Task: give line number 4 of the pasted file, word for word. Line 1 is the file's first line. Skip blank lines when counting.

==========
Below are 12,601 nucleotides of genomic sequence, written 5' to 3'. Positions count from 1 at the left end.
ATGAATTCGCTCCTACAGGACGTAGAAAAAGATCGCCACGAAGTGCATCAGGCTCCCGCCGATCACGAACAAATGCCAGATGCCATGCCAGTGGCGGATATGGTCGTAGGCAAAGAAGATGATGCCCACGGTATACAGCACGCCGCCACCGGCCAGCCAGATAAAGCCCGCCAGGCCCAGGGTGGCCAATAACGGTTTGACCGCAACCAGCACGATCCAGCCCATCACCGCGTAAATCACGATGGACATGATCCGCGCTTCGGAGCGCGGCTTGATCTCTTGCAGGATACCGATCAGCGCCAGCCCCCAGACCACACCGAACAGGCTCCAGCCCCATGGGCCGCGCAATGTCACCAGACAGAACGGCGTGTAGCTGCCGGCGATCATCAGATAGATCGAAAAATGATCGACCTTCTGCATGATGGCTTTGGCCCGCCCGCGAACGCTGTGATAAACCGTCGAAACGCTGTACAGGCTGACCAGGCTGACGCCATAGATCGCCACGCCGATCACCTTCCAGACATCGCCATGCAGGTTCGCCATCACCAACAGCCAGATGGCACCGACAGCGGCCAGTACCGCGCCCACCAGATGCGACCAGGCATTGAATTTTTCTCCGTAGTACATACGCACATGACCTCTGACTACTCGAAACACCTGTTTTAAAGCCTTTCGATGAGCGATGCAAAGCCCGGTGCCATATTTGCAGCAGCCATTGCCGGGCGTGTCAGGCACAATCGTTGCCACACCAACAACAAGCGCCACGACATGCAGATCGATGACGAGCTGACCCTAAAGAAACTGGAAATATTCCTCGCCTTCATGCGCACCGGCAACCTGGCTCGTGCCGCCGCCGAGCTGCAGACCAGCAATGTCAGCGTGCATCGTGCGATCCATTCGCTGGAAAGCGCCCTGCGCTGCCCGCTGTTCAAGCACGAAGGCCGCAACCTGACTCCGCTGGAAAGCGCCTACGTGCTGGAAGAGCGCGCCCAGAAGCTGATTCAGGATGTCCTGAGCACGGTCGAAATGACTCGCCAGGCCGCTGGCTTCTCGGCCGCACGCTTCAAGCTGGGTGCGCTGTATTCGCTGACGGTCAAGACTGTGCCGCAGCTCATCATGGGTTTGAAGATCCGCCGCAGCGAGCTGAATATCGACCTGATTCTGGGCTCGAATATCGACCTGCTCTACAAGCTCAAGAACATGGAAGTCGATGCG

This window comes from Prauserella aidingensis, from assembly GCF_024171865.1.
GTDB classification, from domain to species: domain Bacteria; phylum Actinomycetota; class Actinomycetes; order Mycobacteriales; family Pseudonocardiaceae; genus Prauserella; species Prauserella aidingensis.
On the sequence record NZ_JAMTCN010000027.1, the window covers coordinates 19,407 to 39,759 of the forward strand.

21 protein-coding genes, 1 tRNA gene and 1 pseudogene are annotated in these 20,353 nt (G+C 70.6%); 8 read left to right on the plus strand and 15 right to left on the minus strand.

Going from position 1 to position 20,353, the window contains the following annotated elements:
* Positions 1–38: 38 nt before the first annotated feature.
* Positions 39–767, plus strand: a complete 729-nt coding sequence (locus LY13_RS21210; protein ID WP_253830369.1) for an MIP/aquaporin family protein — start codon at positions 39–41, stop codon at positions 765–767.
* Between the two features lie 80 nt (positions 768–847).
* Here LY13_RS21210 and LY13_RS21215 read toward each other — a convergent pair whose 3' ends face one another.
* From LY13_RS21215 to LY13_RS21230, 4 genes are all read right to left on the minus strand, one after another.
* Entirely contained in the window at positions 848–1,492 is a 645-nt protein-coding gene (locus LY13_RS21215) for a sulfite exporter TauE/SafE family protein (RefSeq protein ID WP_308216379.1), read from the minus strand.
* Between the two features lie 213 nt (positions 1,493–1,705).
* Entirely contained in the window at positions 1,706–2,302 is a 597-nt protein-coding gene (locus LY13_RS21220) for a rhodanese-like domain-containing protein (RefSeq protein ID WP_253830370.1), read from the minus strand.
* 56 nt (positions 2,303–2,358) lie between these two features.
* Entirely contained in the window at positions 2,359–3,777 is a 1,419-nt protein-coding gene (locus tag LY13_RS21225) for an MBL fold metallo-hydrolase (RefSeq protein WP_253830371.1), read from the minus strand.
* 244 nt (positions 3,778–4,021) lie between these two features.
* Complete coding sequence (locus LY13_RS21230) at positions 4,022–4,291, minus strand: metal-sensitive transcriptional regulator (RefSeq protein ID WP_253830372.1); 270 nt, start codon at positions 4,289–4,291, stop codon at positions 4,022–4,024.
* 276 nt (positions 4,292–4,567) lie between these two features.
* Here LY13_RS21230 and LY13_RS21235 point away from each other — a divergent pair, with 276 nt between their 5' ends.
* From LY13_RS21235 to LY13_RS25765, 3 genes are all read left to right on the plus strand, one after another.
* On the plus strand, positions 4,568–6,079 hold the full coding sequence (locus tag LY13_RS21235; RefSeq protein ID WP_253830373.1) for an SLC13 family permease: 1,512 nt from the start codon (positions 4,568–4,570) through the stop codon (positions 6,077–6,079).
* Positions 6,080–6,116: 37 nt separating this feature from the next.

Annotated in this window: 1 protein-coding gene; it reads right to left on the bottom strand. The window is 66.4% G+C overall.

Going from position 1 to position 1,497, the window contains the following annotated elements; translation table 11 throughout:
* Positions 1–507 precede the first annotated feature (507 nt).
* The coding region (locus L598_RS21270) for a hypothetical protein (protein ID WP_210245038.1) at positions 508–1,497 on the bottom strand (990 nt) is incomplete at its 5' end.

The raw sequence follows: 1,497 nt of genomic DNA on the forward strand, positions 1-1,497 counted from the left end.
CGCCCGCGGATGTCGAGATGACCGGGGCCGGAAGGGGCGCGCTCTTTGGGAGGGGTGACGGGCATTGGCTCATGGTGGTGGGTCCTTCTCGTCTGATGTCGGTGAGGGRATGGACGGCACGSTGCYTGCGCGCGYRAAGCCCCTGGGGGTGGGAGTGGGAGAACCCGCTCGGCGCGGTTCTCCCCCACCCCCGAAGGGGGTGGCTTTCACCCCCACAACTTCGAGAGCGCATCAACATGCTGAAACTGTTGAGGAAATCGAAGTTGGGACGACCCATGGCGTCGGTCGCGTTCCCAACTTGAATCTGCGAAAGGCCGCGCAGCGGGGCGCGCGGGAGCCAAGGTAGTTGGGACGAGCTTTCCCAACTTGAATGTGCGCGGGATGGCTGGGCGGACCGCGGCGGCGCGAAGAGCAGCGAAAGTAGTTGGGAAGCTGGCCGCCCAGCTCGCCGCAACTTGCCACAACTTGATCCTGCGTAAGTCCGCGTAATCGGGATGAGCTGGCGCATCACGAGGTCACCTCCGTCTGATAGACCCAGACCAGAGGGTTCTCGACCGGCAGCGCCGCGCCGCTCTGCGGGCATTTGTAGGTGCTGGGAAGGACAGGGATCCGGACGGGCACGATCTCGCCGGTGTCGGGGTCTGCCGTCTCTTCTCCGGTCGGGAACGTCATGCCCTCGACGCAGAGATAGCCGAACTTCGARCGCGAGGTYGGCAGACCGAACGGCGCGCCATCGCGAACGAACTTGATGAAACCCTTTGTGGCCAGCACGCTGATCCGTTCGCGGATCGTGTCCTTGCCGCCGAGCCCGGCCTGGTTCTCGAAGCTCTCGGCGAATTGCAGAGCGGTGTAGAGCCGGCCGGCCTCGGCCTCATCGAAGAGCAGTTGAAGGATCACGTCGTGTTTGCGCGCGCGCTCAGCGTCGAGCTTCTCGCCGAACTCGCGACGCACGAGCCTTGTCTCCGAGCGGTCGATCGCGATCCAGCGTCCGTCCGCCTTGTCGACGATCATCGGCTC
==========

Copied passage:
GTDB classification, from domain to species: domain Bacteria; phylum Actinomycetota; class Actinomycetes; order Mycobacteriales; family Pseudonocardiaceae; genus Prauserella; species Prauserella aidingensis.